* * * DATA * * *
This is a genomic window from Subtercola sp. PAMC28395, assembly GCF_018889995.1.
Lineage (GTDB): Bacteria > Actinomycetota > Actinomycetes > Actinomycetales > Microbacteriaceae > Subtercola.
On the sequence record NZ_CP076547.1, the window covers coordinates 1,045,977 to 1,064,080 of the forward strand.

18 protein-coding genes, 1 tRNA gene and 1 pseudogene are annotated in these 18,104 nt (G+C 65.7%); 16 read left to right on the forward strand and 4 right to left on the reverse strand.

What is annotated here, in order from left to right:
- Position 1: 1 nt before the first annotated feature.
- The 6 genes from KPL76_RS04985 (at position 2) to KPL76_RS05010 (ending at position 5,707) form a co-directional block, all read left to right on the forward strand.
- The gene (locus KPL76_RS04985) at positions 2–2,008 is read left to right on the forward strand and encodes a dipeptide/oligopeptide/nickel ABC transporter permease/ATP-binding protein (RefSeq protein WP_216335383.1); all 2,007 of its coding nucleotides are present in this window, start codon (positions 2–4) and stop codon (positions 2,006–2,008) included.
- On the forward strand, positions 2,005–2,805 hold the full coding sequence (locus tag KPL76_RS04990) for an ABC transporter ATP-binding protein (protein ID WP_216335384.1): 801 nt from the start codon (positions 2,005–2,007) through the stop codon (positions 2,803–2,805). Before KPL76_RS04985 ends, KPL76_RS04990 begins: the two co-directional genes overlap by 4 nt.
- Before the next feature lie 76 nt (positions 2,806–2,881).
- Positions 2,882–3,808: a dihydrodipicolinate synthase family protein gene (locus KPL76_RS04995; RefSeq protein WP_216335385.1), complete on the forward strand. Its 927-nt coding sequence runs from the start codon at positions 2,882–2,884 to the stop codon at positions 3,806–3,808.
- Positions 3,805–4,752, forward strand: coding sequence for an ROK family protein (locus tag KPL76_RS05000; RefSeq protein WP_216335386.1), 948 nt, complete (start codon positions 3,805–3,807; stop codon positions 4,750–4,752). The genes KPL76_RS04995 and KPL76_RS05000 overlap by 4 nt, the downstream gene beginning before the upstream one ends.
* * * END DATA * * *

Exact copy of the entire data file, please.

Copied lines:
This is a genomic window from Subtercola sp. PAMC28395, assembly GCF_018889995.1.
Lineage (GTDB): Bacteria > Actinomycetota > Actinomycetes > Actinomycetales > Microbacteriaceae > Subtercola.
On the sequence record NZ_CP076547.1, the window covers coordinates 1,045,977 to 1,064,080 of the forward strand.

18 protein-coding genes, 1 tRNA gene and 1 pseudogene are annotated in these 18,104 nt (G+C 65.7%); 16 read left to right on the forward strand and 4 right to left on the reverse strand.

What is annotated here, in order from left to right:
- Position 1: 1 nt before the first annotated feature.
- The 6 genes from KPL76_RS04985 (at position 2) to KPL76_RS05010 (ending at position 5,707) form a co-directional block, all read left to right on the forward strand.
- The gene (locus KPL76_RS04985) at positions 2–2,008 is read left to right on the forward strand and encodes a dipeptide/oligopeptide/nickel ABC transporter permease/ATP-binding protein (RefSeq protein WP_216335383.1); all 2,007 of its coding nucleotides are present in this window, start codon (positions 2–4) and stop codon (positions 2,006–2,008) included.
- On the forward strand, positions 2,005–2,805 hold the full coding sequence (locus tag KPL76_RS04990) for an ABC transporter ATP-binding protein (protein ID WP_216335384.1): 801 nt from the start codon (positions 2,005–2,007) through the stop codon (positions 2,803–2,805). Before KPL76_RS04985 ends, KPL76_RS04990 begins: the two co-directional genes overlap by 4 nt.
- Before the next feature lie 76 nt (positions 2,806–2,881).
- Positions 2,882–3,808: a dihydrodipicolinate synthase family protein gene (locus KPL76_RS04995; RefSeq protein WP_216335385.1), complete on the forward strand. Its 927-nt coding sequence runs from the start codon at positions 2,882–2,884 to the stop codon at positions 3,806–3,808.
- Positions 3,805–4,752, forward strand: coding sequence for an ROK family protein (locus tag KPL76_RS05000; RefSeq protein WP_216335386.1), 948 nt, complete (start codon positions 3,805–3,807; stop codon positions 4,750–4,752). The genes KPL76_RS04995 and KPL76_RS05000 overlap by 4 nt, the downstream gene beginning before the upstream one ends.